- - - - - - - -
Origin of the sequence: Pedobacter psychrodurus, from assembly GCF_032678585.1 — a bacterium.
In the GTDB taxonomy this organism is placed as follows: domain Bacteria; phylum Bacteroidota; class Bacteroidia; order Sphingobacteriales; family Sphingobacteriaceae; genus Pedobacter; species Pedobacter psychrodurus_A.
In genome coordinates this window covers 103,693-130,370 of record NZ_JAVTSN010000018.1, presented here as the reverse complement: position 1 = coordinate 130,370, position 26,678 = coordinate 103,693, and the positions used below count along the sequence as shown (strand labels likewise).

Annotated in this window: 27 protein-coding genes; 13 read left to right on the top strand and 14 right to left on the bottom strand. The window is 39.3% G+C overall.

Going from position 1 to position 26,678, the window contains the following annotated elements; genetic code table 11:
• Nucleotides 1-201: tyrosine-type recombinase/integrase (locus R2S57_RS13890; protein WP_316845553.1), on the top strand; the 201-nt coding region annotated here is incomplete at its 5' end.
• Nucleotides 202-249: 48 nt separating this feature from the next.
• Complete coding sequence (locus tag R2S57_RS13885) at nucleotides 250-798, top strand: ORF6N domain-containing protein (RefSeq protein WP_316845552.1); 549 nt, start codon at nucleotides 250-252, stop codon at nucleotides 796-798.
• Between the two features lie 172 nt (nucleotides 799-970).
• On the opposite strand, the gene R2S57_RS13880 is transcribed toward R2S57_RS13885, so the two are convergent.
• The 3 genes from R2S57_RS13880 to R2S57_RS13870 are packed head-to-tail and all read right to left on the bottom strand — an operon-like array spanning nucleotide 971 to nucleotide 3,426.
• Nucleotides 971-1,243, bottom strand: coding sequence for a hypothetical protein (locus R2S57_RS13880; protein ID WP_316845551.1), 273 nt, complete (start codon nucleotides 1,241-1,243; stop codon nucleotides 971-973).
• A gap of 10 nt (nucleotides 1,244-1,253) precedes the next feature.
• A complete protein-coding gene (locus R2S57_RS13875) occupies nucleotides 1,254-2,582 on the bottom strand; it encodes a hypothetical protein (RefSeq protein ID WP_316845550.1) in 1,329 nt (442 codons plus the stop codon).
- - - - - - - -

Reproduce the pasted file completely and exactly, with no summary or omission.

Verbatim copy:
Origin of the sequence: Pedobacter psychrodurus, from assembly GCF_032678585.1 — a bacterium.
In the GTDB taxonomy this organism is placed as follows: domain Bacteria; phylum Bacteroidota; class Bacteroidia; order Sphingobacteriales; family Sphingobacteriaceae; genus Pedobacter; species Pedobacter psychrodurus_A.
In genome coordinates this window covers 103,693-130,370 of record NZ_JAVTSN010000018.1, presented here as the reverse complement: position 1 = coordinate 130,370, position 26,678 = coordinate 103,693, and the positions used below count along the sequence as shown (strand labels likewise).

Annotated in this window: 27 protein-coding genes; 13 read left to right on the top strand and 14 right to left on the bottom strand. The window is 39.3% G+C overall.

Going from position 1 to position 26,678, the window contains the following annotated elements; genetic code table 11:
• Nucleotides 1-201: tyrosine-type recombinase/integrase (locus R2S57_RS13890; protein WP_316845553.1), on the top strand; the 201-nt coding region annotated here is incomplete at its 5' end.
• Nucleotides 202-249: 48 nt separating this feature from the next.
• Complete coding sequence (locus tag R2S57_RS13885) at nucleotides 250-798, top strand: ORF6N domain-containing protein (RefSeq protein WP_316845552.1); 549 nt, start codon at nucleotides 250-252, stop codon at nucleotides 796-798.
• Between the two features lie 172 nt (nucleotides 799-970).
• On the opposite strand, the gene R2S57_RS13880 is transcribed toward R2S57_RS13885, so the two are convergent.
• The 3 genes from R2S57_RS13880 to R2S57_RS13870 are packed head-to-tail and all read right to left on the bottom strand — an operon-like array spanning nucleotide 971 to nucleotide 3,426.
• Nucleotides 971-1,243, bottom strand: coding sequence for a hypothetical protein (locus R2S57_RS13880; protein ID WP_316845551.1), 273 nt, complete (start codon nucleotides 1,241-1,243; stop codon nucleotides 971-973).
• A gap of 10 nt (nucleotides 1,244-1,253) precedes the next feature.
• A complete protein-coding gene (locus R2S57_RS13875) occupies nucleotides 1,254-2,582 on the bottom strand; it encodes a hypothetical protein (RefSeq protein ID WP_316845550.1) in 1,329 nt (442 codons plus the stop codon).